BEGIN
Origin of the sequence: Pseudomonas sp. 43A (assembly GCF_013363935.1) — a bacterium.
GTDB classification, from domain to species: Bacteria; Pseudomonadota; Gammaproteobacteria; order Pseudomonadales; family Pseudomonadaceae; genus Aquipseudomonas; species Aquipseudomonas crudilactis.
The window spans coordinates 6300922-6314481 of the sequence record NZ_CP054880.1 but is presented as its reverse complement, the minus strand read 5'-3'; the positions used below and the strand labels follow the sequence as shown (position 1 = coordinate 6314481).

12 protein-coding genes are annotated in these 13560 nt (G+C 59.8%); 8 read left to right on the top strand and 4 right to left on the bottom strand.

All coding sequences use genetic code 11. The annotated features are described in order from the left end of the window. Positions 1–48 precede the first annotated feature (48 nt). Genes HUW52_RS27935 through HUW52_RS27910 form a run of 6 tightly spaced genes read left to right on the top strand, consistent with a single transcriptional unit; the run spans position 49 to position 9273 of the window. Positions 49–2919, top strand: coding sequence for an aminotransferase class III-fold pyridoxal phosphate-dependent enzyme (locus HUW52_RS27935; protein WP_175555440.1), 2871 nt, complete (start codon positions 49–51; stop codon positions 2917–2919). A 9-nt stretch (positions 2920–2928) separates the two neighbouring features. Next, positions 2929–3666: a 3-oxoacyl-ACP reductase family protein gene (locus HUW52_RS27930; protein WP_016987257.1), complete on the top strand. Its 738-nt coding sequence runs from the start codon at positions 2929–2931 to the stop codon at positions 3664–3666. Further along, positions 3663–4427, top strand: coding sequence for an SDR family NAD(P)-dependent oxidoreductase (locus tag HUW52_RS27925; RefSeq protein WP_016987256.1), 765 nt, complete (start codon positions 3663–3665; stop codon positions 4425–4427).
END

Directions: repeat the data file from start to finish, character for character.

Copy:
Origin of the sequence: Pseudomonas sp. 43A (assembly GCF_013363935.1) — a bacterium.
GTDB classification, from domain to species: Bacteria; Pseudomonadota; Gammaproteobacteria; order Pseudomonadales; family Pseudomonadaceae; genus Aquipseudomonas; species Aquipseudomonas crudilactis.
The window spans coordinates 6300922-6314481 of the sequence record NZ_CP054880.1 but is presented as its reverse complement, the minus strand read 5'-3'; the positions used below and the strand labels follow the sequence as shown (position 1 = coordinate 6314481).

12 protein-coding genes are annotated in these 13560 nt (G+C 59.8%); 8 read left to right on the top strand and 4 right to left on the bottom strand.

All coding sequences use genetic code 11. The annotated features are described in order from the left end of the window. Positions 1–48 precede the first annotated feature (48 nt). Genes HUW52_RS27935 through HUW52_RS27910 form a run of 6 tightly spaced genes read left to right on the top strand, consistent with a single transcriptional unit; the run spans position 49 to position 9273 of the window. Positions 49–2919, top strand: coding sequence for an aminotransferase class III-fold pyridoxal phosphate-dependent enzyme (locus HUW52_RS27935; protein WP_175555440.1), 2871 nt, complete (start codon positions 49–51; stop codon positions 2917–2919). A 9-nt stretch (positions 2920–2928) separates the two neighbouring features. Next, positions 2929–3666: a 3-oxoacyl-ACP reductase family protein gene (locus HUW52_RS27930; protein WP_016987257.1), complete on the top strand. Its 738-nt coding sequence runs from the start codon at positions 2929–2931 to the stop codon at positions 3664–3666. Further along, positions 3663–4427, top strand: coding sequence for an SDR family NAD(P)-dependent oxidoreductase (locus tag HUW52_RS27925; RefSeq protein WP_016987256.1), 765 nt, complete (start codon positions 3663–3665; stop codon positions 4425–4427).